“All fiction is a bit of a palimpsest of things that you make up or things that you borrow, or things that you observe in other people and things, actually, that have happened to you,” explains Maggie O’Farrell, neatly — and perhaps involuntarily — alluding to her talent for the literary sleight of hand.
Since her arresting debut After You’d Gone was published in 2000, O’Farrell has won legions of fans for her luminous prose, her deft portrayals of women and her interest in the dramas and discontents of familial relationships. You sense her everywhere in her fiction: in the restless and spirited Iris Lockhart, determined to unravel her family secret in The Vanishing Act of Esme Lennox, or through glimpses of her own Irish roots in the Riordan family at the centre of Instructions for a Heatwave. Yet O’Farrell does not consider herself an autobiographical writer, and even her remarkable 2017 memoir I Am, I Am, I Am manages to pull off that trick of giving everything and nothing away. With the success of her most recent novel Hamnet, however, she now finds herself under the intense glare of the spotlight as one of Britain’s most celebrated authors.
An ambitious work of historical fiction, Hamnet weaves the final days of Shakespeare’s young son before he succumbed to the Black Death in 1596 — and the reverberations of this event, with scenes from his parents’ early life together, exploring marriage, motherhood and grief’s quiet power to shape creative expression. It was published in late March, as coronavirus started to close down the world, but the book has captivated readers, not just because of our new-found fascination with plague but for O’Farrell’s ability to conjure, almost cinematically, the physical and emotional landscape of Elizabethan family life. It won the Women’s Prize for Fiction, and film rights have been snapped up by a production company.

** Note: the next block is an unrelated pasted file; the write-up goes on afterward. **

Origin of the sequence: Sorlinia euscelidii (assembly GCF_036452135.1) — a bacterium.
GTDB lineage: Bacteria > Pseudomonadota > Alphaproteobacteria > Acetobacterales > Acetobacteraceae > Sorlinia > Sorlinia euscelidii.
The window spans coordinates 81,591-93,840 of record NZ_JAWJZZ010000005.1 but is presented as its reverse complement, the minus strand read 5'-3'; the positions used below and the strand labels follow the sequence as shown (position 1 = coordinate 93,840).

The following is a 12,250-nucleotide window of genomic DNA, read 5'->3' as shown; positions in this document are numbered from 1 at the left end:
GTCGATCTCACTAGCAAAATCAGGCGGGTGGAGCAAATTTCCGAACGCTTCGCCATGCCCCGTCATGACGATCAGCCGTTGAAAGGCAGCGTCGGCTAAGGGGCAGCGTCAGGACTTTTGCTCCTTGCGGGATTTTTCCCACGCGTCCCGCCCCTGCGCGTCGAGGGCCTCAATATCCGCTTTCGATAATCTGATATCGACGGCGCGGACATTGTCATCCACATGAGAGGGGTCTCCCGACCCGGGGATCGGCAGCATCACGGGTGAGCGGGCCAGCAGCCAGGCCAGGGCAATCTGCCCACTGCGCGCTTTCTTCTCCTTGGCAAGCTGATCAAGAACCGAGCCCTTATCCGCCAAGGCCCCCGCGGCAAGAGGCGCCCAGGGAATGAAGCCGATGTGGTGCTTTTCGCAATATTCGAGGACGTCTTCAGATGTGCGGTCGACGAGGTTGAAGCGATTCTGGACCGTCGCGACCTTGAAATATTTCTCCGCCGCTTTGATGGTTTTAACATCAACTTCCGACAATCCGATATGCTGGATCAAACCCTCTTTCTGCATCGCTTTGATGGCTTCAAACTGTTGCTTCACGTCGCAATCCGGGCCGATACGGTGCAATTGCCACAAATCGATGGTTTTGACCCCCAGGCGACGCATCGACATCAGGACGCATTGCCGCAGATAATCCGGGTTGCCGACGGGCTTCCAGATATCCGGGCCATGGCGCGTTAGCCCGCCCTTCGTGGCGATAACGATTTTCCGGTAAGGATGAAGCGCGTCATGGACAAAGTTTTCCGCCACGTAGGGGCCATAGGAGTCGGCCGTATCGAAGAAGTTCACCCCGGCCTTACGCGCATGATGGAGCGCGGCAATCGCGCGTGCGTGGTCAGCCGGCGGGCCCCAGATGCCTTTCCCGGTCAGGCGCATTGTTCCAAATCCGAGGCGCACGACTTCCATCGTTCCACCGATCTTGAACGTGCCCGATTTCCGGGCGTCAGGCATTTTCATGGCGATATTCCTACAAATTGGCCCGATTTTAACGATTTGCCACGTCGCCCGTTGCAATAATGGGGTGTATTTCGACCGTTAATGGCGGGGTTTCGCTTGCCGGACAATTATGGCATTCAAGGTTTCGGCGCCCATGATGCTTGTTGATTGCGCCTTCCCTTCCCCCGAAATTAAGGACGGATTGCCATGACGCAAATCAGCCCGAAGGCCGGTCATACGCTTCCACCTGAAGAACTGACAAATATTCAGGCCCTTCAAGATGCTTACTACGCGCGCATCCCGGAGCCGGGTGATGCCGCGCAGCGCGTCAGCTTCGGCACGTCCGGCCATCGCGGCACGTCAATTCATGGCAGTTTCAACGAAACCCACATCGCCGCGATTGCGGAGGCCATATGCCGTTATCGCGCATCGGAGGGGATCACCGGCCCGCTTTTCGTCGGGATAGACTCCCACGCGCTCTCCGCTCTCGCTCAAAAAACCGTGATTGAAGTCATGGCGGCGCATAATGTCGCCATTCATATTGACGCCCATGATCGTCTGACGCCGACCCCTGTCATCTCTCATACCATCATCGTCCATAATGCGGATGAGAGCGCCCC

The UK is still in the grip of a second lockdown, so my “meeting” with O’Farrell will be yet another video call. I have retreated to a dimly lit corner of my bedroom, barricaded the door against the chaos of children’s bath time and carefully angled my laptop so that the charcoal nude on the wall and three baskets of laundry are out of shot.
O’Farrell, meanwhile, springs into view from the relative serenity of her study at home in Edinburgh. She gestures at a cupboard out of view that incubated ideas for her most recent book — her “Hamnet shelf” — and she points out a pinboard on the far wall still covered with the trappings of her research. “It’s difficult when you finish a novel — there’s a period of grief you have to go through, or mourning,” she says. “It has taken a while to say goodbye to Hamnet.”
Hamnet Shakespeare has fascinated her ever since she studied Hamlet for her Scottish Highers. “When you read these big 500-page biographies of Shakespeare, as I did when I was a student and when I was researching this book, Hamnet is lucky if he gets two mentions, that he was born and that he died — more often than not, wrapped up in statistics about child mortality in Elizabethan times. The implication being that it wasn’t really that big a deal, because lots of children died, which has always really got me.” The play was written four years after his death at the age of 11, and at the time, Hamnet and Hamlet were interchangeable names, “but a few biographers will kind of say, ‘Well isn’t that a strange coincidence!’”
O’Farrell started the novel years ago but has written three other books in the meantime. “I kept thinking about it and then thinking ‘No, I can’t. How will it work? How could it come together?’” Her hesitance went beyond self-doubt: “I’m not a very superstitious person but I was superstitious about writing a book about an 11-year-old boy when my own son wasn’t past the age of 11 . . . He’s now a 6’2 17-year-old, not that there was a huge risk of him dying of the Black Death.”